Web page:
A record number of members flocked to the British Home Enhancement Trade Association (BHETA)’s Open Forum on September 26 to hear the views of principle retail guest speaker Matthew Canwell.
During his presentation, the director of buying at Lakeland gave an update on the 67-strong housewares chain’s principles and plans for the future. He also gave advice to supplier members on how to attract the attention of his buying team.
Supplying Lakeland should be a two-pronged own-brand and branded affair, he said. He acknowledged that clearly the Lakeland brand is of enormous importance, being unique and price-protected. But the company also likes to sell branded goods – and it’s here, he said, that innovation and the willingness to offer exclusivity, or at least initial exclusives and tightly-managed distribution thereafter, is the key to success.
Lakeland’s own brand represents over half of turnover, and suppliers who choose not to provide branded deals and own label together, are missing out on considerable potential sales, he commented.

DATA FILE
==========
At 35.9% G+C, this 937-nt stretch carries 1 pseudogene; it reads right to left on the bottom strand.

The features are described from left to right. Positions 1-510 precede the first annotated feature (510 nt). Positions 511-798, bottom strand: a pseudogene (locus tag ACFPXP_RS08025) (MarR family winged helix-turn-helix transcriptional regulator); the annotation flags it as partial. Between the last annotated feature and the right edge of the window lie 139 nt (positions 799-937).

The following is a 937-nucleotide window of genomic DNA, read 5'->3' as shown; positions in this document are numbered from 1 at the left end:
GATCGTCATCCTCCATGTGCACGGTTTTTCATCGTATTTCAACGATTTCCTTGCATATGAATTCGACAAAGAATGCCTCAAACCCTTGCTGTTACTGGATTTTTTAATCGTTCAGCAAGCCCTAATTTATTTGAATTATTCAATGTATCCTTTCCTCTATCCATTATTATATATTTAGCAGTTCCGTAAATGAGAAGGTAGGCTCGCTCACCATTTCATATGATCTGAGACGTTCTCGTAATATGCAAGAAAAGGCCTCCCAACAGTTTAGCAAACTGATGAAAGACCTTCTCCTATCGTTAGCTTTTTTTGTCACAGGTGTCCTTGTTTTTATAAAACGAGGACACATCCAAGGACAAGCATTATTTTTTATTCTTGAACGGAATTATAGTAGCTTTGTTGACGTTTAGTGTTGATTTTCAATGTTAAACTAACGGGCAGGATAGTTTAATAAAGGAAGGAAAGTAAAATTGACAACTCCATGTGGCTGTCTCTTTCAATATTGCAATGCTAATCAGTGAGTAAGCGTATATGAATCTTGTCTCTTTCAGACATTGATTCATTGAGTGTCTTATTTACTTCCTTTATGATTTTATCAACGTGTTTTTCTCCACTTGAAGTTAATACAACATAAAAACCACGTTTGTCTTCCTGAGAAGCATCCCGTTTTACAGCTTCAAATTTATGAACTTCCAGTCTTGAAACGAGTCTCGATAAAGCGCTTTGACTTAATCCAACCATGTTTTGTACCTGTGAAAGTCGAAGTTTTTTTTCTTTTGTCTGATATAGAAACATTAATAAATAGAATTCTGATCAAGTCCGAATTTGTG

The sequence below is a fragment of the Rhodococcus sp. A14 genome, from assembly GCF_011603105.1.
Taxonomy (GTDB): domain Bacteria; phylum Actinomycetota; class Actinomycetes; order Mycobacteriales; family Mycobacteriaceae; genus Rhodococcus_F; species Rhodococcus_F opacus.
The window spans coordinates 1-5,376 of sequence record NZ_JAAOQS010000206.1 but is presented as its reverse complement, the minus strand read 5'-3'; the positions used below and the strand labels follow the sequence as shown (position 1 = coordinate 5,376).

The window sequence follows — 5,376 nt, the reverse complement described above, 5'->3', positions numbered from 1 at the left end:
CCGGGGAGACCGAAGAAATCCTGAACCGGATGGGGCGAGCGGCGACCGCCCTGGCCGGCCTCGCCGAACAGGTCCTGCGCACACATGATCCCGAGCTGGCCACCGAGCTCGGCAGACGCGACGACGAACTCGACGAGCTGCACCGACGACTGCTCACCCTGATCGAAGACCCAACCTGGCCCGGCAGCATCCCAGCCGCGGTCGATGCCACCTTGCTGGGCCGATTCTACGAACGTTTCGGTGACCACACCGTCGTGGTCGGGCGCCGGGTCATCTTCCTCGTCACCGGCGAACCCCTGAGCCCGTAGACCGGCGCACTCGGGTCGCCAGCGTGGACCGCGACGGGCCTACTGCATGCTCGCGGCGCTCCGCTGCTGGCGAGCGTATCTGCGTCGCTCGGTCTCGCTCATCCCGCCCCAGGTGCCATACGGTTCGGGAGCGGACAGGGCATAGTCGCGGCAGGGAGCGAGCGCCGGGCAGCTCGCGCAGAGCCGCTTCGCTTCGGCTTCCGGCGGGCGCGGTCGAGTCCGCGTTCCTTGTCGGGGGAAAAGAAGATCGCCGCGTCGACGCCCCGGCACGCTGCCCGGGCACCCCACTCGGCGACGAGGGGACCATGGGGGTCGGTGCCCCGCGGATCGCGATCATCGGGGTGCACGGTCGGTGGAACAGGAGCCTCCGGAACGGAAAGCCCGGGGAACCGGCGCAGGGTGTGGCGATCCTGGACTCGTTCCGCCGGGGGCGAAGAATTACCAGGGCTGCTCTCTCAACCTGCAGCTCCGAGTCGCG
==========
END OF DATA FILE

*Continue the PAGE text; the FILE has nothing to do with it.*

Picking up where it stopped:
In terms of product development, core categories for Lakeland are ‘making and baking’ and home organisation including cleaning.
“Trust and provenance are key,” Matthew said, “thanks to the twin public scandals of horsemeat and MPs’ expenses, the fallout from which both drove up sales in products that enable ‘homemade not ready made’, including wine-making, cheese-making and sausage and burger preparation.”
“The point is,” he said, “that it is the supplier who needs to innovate and engage the imagination of the buyer. Suppliers who take a ‘we can do anything; just tell us what you want’ approach are not likely to be successful at Lakeland.”
Read the full report in the October issue of Housewares Magazine.